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Results and evaluation of the programme in Uganda

The three-year programme was evaluated in August 2007. The main conclusion was that the objectives as mentioned above were largely achieved, particularly in case of children and parents participating in I DEAL groups and parent groups, the psychosocial support for children and youth in Gulu, Amuru, Lira and Kitgum and the catch-up education in Gulu. The following recommendations were made:

  • Improve the Planning, Monitoring and Evaluation system; 
  • Focus more on capacity building of partners, youth groups, teachers (rather than on creativity tools) and community structures;
  • The expansion of the programme both in size and content has put pressure on human resources, skills and quality control. With further expansion quality control and skills development should be prioritized.

Other results

For 2007, War Child had planned to follow the people as they returned home. This turned out to be complicated. The return home is not a mass departure but rather a gradual and long process. This meant that War Child worked in IDP camps as well as in communities and villages to which people were returning. The latter was done at schools and at the district level because that was how children could be reached. Moreover, staff selected participants for training courses based on their region of origin. This enabled them to establish new youth groups in their communities after they returned home.

Ugandese boysSuccesses
The I DEAL, SHE DEALS, BIG DEAL and parent groups were a success. Both children and parents indicated that they learnt a great deal and were more positive toward each other. Parents noted that their children were more attentive and sociable, fought less and paid more attention at school. Children said that their parents hit them less, listened more attentively and that alcoholism and sexual abuse decreased. Parents requested an extension of the group and indicated that many more parents in the district wanted to join. War Child was also evaluated positively by UNICEF. I DEAL, the child-friendly areas and the method of working with youth groups in the 'Inter-parish League' in Lira (see below) were praised in particular.

Child-friendly areas
The child-friendly areas functioned better than in the previous year. By establishing management committees, we increased community involvement in child-friendly areas. Meetings are held regularly. Most areas now have playground equipment that is used intensively. Games, sports contests, dance and music events, and informal information meetings are organised regularly.

Child soldiers
War Child organised UNICEF-sponsored activities to raise awareness among communities and stake holders about problems related to the recruitment of child soldiers and violation of the rights of children. These activities included:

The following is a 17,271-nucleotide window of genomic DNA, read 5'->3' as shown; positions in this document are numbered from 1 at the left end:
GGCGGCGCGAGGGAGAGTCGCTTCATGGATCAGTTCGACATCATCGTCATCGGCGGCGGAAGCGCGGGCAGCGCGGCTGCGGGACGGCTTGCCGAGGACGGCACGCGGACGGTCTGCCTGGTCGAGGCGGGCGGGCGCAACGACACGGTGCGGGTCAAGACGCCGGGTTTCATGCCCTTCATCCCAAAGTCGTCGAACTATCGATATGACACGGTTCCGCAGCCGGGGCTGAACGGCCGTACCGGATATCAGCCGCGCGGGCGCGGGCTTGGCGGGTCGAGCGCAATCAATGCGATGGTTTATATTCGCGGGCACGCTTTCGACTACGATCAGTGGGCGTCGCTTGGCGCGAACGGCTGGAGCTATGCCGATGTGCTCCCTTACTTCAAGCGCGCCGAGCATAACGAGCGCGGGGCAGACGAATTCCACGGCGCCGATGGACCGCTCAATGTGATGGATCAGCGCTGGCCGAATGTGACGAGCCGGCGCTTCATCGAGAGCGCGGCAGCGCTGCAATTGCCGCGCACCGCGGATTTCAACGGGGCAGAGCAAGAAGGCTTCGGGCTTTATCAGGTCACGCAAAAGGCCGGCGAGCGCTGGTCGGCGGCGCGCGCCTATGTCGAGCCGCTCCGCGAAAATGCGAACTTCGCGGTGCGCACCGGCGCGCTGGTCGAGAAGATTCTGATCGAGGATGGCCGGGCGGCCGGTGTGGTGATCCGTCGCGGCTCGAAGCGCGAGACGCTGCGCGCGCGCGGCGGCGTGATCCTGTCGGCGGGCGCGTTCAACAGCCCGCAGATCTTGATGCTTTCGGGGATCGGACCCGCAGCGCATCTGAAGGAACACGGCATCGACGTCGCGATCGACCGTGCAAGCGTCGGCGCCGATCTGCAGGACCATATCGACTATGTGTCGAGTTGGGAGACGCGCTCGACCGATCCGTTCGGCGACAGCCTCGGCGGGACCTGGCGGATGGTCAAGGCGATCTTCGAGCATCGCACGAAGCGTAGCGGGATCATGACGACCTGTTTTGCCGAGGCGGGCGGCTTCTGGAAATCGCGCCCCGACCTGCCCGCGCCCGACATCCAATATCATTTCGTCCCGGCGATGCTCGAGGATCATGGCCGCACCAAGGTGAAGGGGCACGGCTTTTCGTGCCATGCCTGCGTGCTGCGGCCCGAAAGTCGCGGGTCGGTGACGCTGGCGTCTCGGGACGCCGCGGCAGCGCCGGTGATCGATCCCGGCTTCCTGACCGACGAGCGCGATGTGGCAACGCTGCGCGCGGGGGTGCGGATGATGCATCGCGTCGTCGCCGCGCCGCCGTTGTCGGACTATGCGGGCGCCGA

• Community meetings: the recruitment of child soldiers, as well as child abuse, was discussed in six separate meetings. These discussions were attended by 332 children, youth, parents, village leaders, women's movement representatives and religious leaders.
  •  258 children, including many former child soldiers, participated in a discussion about child abuse and the violation of children's rights.
  •  Radio talk shows on these topics were broadcasted, to which an estimated 2500 people listened. 
  • Staff members engaged in direct conversations with officers of the Ugandan government forces (UPDF) about the recruitment of minors. During a workshop, 31 high officers were made aware of the vulnerable position of child soldiers. 
  • Training sessions about child protection were organised for 240 teachers, health workers and village leaders, enabling them to react more effectively to the recruitment of child soldiers and other forms of child abuse.

The project was carried out according to plan and ended after one year. A follow-up child protection programme was started. It is a general programme sponsored by UNICEF and the recruitment of child soldiers is one of its major topics.

Lessons learned
Internal reports must be improved. The Planning, Monitoring and Evaluation (PM&E) system will be one of the main tools to accomplish this. Moreover, the capacity of our own staff needs to be enhanced by means of training sessions, particularly because the team has grown considerably (from 23 staff members in 2006 to 38 this year).

Another improvement was made by making youth responsible for the organisation of activities on behalf of children. This improved their motivation. In Lira, an 'Inter-parish League' pilot project was launched: groups of young people played games of football and netball in a competition. They could also score points for this competition by doing activities for their own community. Because they wanted to win they worked hard and received a lot of support from their communities.

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Programme Development Advisor Ernst Suur in Uganda

War Child’s Ernst Suur sees communities in Northern Uganda slowly recovering: “If everybody helps, something beautiful will grow.”

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